The King of Chin learned from his spies of this development. He had long wished to attack the state of Chi but was afraid of the six-state alliance. He asked his prime minister Chang I how feasible it was now to realize his wish. Chang explained that, among the six states, Chi and Chu were the strongest. Once discord was sown between these two, the anti-Chin alliance would fall apart. He offered to make a trip to see if he could take the advantage of Chu`s internal conflict to undermine the alliance. The King of Chin was very pleased with this idea and prepared a considerable amount of gold and jewelry for Chang`s adventure. Chang returned to the king the prime minister`s seal, pretending to resign from his position before leaving for Chu.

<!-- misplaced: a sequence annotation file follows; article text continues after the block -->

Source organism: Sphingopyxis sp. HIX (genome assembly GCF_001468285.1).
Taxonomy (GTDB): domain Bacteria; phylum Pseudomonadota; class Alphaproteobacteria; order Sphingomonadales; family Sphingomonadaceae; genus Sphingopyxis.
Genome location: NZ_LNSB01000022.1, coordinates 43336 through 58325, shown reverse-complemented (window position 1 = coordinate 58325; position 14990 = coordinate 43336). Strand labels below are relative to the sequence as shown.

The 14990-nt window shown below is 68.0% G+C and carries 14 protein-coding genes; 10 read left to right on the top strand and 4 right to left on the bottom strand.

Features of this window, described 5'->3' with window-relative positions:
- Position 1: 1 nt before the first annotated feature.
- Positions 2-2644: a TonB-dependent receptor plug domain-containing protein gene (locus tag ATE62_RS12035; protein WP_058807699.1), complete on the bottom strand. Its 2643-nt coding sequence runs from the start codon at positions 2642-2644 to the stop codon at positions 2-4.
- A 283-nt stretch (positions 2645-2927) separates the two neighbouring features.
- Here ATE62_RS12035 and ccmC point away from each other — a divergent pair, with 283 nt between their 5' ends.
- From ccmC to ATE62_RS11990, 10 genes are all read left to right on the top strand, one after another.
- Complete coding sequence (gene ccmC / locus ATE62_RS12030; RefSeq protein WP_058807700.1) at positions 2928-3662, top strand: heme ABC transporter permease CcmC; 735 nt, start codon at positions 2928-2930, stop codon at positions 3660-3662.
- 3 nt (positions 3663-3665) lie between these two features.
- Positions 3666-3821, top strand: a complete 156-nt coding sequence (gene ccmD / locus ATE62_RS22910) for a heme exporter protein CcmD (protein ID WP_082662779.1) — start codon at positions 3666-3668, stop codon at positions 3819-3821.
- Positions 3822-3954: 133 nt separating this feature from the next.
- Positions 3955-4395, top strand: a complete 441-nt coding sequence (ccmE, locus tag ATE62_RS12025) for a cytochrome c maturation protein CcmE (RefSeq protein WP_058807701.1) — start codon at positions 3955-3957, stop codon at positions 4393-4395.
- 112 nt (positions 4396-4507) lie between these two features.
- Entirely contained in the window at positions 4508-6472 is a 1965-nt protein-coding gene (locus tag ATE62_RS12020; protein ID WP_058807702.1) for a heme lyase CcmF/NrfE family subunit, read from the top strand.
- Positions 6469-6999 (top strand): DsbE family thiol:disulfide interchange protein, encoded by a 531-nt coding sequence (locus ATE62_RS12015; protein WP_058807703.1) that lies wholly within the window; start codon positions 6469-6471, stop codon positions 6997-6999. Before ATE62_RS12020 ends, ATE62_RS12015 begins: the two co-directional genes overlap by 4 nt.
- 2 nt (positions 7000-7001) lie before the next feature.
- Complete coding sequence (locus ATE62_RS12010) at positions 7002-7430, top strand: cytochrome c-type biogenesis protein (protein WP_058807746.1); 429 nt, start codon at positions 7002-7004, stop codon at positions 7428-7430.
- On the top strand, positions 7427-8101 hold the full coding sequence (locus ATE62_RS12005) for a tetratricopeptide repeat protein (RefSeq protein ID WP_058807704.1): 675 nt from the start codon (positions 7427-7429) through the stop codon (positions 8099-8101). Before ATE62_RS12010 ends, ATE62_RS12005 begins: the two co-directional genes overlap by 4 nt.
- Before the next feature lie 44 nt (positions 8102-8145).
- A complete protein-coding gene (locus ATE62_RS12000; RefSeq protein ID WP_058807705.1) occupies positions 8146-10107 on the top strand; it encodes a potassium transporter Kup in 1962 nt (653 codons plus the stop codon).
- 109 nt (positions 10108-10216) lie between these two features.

Chang first visited Chu Yuan. At their meeting, he boasted about how strong Chin was and proposed that Chu enter an alliance with Chin. Chu replied, The Chu state must maintain its commitment to the existing six-state alliance. Chang then turned to Prince Tzu-lan and Chin Shang, another Chu minister. In the meantime, his bribes were passed on to nearly all the Chu aristocrats. Chang told the prince, Since it is due to the six-state alliance that Chu Yuan became King Huai`s most trusted minister, he will be no longer once the alliance is broken. Tzu-lan nodded in agreement. The Chu aristocrats agreed to enter into Chang`s conspiracy.